There’s pretty pictures at the end

Number one thing: I want to know whose decision it was to schedule the election for the same weekend that daylight savings starts?  Have they no sympathy for those of us who stay up half the night to watch the results, and then get an hour less to sleep in the morning?  This is nothing but cruelty.  If I make it through the day without falling asleep at my desk, I’ll be amazed.  (And I don’t even drink coffee, so I can’t go for the traditional solution :-( )

So yeah, the election.  Not quite the result anyone could have wished for (well, maybe with the exception of Winston Peters, who must be loving being back in such a position of power, having the whole country once again waiting for him to decide which coalition he’ll join). I got invited to the Greens’ Ilam gathering to watch the results on Saturday night (because I’d been a scrutineer for them again) – it was a pretty subdued evening, of course, but interesting discussing the results with people who know a bit more about the behind the scenes stuff.

(For those of you not in NZ, the short(ish) version of the election results is that neither major party won enough votes to form a government either on its own or with its obvious coalition partners, but NZ First, one of the minor parties, has just enough seats to push either side over the line.  But NZ First’s leader, Winston Peters, is a bit of a volatile character, so is as likely to make the decision based on who he feels has personally insulted him as on such unimportant things as policies or ideology. And last time he was in this position, in 1996, he took great pleasure in stringing everyone along for weeks while the two major parties grovelled to him.  Which means we’re probably in for more of the same this time round, while the country waits impatiently to find out who the government will be.)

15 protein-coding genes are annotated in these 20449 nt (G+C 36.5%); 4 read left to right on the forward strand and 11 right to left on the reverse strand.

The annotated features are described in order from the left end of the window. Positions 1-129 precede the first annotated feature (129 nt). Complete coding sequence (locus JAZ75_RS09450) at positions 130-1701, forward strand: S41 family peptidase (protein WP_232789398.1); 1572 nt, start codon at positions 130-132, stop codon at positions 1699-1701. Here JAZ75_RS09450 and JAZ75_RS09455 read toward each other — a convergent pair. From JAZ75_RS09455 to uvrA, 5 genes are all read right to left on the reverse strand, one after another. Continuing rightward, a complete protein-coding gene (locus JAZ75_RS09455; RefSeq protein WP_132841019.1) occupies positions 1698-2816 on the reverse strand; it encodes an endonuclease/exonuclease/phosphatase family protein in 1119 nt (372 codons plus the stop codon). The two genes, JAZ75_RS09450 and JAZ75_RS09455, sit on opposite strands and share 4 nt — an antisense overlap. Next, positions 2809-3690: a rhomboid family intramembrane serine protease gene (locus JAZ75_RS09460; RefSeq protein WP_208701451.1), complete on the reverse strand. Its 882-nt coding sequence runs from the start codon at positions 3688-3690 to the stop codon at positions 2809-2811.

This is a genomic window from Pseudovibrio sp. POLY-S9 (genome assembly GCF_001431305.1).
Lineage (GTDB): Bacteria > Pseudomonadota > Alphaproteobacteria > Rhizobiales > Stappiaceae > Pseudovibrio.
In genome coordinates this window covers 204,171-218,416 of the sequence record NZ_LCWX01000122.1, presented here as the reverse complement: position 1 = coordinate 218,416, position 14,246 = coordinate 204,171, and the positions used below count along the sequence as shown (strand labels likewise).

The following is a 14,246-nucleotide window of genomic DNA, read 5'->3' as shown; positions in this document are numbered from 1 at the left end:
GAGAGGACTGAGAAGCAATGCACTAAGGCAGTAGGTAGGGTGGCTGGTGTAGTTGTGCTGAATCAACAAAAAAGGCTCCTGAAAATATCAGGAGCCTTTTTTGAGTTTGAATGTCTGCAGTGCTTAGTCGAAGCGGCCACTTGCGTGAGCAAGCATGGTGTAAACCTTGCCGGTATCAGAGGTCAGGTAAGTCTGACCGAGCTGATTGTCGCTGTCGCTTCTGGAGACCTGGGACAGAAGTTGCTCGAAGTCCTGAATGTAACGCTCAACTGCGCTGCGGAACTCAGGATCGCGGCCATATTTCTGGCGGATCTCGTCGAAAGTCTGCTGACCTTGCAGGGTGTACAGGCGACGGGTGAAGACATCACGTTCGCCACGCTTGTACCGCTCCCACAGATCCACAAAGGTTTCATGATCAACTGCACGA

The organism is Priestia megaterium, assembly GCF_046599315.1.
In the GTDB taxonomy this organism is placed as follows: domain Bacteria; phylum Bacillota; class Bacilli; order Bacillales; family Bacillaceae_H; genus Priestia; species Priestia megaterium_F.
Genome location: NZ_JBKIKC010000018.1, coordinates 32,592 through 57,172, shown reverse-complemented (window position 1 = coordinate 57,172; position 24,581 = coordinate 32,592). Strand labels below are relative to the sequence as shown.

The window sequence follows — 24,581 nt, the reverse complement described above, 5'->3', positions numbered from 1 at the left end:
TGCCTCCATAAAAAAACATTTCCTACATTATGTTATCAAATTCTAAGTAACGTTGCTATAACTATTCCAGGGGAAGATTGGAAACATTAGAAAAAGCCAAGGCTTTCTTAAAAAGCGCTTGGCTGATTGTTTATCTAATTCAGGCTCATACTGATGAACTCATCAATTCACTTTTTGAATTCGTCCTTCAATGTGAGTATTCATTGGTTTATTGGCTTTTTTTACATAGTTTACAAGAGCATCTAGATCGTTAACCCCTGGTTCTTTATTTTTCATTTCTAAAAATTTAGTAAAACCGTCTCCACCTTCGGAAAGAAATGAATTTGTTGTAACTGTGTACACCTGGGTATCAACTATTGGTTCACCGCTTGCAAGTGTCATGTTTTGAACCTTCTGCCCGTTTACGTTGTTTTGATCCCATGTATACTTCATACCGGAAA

Last week was a busy one. Lots of political stuff, of course, but plenty of other things as well. I took Monday morning off to be a support person at a mediation hearing for a friend who has been battling ACC (she asked me because she knew I’d been to mediation meetings when I was involved in the union, although they were quite different, being through the employment court, and with a lot more lawyers involved). I can’t go into any details about the hearing itself, because it is of course all confidential, but it was an interesting process. My role was mostly just to take notes and ask for clarification occasionally (the details of the case were very complex, and even the mediator was getting confused at times!), but my friend said she really appreciated having me there, because I could stay clear-headed and make sense of what the ACC person was saying, which she was feeling too stressed to do on her own.

There were of course a lot of politicians visiting campus last week. I didn’t have time to go and listen to all of them speak, but I did get to hear Metiria Turei talk at an event organised by the Māori Students’ Association. She was really inspiring, and seemed pretty genuine for a politician – a pity that the whole benefit fraud scandal has destroyed her political career. She spoke really openly about the scandal and her choice to go public, and said she doesn’t regret it, because it at least opened up a discussion about how we look after the most vulnerable people in our society. I can’t condemn her for her choices (either the fraud itself or in going public), but I also can’t help wishing it hadn’t damaged the Greens so badly.

On Friday I went to an apolitical (but also very political – maybe just not party political) presentation from Gen Zero about the Zero Carbon Act (NZers, if you haven’t signed the petition already, why not?). Another really inspiring talk, and great to see Gen Zero taking change into their own hands, rather than waiting on the government to get round to it (which could be a long time, depending on which way the coalition discussions go…). It was great to have a chance to catch up with Rosalee, too – she’s been doing amazing things by the sound of it, touring the Zero Carbon Act around the country.